The sanctions might be just a first step the problem is that it is hard to predict what will go down next in Ukraine and the Separatist how sure have bad image. They were messaging around net about shooting down an army cargo plane before it came out it was a civilian plane (then those messages disappeared but they were already archived by people)  and before that they were bragging about having a functional Buk missile system (which is impossible to operate without trained crew so either a deserter of Ukraine military or someone from Russia) this system was also seen soon after shooting down that plane in a vicinity, on a road heading for Russian border. The standard altitude for a civilian flight is if I remember correctly 10 kilometres. Buk has range of around 140 km and max Altitude of 25 km. Government forces did not had any such heavy AA gear in the area because the rebels don't have planes that would require such systems employed... The Government forces on the other hand.... Also the government forces would be informed of that plane being a civilian.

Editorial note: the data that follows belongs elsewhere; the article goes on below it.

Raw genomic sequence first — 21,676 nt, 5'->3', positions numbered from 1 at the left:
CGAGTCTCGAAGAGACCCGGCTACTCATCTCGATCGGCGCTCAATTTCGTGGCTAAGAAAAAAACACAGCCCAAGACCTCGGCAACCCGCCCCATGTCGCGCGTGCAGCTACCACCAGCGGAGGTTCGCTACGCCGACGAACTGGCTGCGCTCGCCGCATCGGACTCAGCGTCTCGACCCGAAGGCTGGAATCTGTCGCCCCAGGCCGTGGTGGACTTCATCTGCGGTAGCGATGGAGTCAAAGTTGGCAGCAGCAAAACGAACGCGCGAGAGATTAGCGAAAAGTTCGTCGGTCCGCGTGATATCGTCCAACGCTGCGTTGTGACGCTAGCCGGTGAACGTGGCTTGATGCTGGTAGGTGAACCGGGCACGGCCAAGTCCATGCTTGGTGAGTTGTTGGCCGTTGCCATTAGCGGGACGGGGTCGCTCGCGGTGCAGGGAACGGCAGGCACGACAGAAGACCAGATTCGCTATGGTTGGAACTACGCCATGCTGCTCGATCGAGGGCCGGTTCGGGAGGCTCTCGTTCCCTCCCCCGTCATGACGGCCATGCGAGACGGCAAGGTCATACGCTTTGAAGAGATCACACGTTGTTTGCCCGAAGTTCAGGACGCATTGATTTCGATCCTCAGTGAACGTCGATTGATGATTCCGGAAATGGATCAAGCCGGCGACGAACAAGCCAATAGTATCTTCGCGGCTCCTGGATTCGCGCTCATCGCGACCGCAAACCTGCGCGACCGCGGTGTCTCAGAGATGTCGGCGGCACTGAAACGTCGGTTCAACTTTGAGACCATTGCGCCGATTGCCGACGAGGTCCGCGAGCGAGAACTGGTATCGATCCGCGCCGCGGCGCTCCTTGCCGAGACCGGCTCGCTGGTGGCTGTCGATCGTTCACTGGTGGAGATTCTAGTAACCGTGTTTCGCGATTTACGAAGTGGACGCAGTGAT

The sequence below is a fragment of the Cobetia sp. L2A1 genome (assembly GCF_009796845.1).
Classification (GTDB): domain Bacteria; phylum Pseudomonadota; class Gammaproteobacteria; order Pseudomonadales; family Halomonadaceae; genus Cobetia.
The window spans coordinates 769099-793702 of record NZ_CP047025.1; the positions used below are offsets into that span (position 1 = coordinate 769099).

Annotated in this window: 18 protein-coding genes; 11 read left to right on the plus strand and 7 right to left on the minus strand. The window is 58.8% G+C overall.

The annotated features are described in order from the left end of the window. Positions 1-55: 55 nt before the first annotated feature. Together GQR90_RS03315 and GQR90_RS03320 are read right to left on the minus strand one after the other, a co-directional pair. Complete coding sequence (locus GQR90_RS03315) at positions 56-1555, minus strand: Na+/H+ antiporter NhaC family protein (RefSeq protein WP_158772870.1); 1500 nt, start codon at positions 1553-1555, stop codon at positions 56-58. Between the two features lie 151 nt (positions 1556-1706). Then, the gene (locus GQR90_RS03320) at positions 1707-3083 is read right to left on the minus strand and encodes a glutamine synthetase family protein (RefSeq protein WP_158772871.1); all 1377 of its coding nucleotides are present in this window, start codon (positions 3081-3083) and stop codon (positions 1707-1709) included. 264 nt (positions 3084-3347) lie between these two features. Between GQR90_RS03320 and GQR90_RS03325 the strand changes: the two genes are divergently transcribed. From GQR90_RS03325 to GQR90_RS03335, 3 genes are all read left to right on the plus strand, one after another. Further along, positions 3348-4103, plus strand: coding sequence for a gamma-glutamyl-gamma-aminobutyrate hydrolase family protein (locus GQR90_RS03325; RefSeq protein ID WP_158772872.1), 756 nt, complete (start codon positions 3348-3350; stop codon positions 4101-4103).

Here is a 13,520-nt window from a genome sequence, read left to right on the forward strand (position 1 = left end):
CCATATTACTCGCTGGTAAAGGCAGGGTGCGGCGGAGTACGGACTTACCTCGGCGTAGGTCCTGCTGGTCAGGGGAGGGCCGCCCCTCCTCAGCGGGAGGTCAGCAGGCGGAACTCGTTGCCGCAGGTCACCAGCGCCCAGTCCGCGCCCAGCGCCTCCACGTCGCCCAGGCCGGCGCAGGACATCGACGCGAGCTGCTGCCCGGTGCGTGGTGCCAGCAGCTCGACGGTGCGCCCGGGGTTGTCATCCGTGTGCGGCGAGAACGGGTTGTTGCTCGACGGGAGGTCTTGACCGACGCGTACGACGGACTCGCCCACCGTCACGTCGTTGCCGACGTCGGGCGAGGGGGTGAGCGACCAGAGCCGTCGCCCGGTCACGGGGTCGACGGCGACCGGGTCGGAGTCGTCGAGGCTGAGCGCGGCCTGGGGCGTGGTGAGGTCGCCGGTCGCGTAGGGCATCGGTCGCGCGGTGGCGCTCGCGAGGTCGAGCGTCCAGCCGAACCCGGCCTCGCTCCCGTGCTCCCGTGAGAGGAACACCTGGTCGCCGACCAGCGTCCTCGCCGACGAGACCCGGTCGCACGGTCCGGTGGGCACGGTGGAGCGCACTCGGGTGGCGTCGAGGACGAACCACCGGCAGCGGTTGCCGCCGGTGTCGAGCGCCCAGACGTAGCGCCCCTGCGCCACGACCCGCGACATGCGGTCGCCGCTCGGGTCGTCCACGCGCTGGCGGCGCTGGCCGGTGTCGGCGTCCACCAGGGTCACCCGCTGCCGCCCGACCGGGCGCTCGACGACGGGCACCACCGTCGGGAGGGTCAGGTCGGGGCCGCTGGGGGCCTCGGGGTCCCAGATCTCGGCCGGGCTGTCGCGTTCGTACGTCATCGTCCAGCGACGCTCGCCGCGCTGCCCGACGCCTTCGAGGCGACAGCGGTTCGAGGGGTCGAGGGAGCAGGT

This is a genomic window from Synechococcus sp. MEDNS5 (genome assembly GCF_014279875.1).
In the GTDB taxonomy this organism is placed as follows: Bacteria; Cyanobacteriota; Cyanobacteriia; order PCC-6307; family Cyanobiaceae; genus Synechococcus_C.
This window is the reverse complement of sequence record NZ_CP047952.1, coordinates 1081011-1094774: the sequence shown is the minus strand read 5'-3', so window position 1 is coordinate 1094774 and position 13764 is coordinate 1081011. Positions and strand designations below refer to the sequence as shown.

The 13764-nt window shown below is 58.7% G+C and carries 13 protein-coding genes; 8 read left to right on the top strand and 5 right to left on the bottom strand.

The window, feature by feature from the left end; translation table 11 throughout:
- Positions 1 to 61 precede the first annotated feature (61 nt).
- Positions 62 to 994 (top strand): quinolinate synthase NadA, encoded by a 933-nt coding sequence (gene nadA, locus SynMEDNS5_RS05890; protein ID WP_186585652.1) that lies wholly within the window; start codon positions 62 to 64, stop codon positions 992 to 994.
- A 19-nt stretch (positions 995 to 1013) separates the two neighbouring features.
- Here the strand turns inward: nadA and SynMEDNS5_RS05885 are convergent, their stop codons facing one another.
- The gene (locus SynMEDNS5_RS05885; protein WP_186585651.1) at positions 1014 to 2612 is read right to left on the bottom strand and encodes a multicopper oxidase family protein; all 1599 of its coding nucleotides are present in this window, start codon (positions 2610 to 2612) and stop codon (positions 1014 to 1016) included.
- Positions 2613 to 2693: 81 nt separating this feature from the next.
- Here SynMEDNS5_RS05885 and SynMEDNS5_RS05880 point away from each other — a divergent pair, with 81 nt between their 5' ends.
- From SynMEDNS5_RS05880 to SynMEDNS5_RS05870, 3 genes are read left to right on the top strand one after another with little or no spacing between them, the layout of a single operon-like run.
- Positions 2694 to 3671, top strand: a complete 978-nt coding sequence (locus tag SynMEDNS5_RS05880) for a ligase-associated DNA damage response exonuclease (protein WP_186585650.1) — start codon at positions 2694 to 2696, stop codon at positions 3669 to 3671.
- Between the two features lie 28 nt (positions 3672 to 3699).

So yeah I get some Russians may be angry... It's what you get for electing an ex-KGB officer who was notorious for things like sending remains to relatives via post... He might be adored by many but there is also a lot of people that would not agree with him.
« Last Edit: July 31, 2014, 04:32:44 PM by Just Lance »
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atommo

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Re: International sanctions
« Reply #2 on: July 31, 2014, 05:11:52 PM »
Yeah, I get what you're saying. I disagree with both Israel and Hamas. The conflict should never have happened.

I guess my main point was I was angry that civilians were being involved in things that they shouldn't be. The sanctions are an example of that.

Ofcourse, The Gaza/Israel conflict is a more powerful example, since the conflict between governments is causing civilian deaths. If you were to make a country and moved the Isreali and Palestinian citizens there, and leave the governments behind, you wonder if how strong the prospect of peace would be in that new country. Then again, I'm sure that you could apply that to the majority of countries in the world.

Its like the governments of the world are in their own little game, with civilians as their playing pieces. Whenever the UN tries to punish Putin through sanctions, the civilians are the ones that are hit the hardest.

I don't really know much about the Ukraine conflict, apart from what I've already mentioned so I may have jumped to some conclusions there too quickly.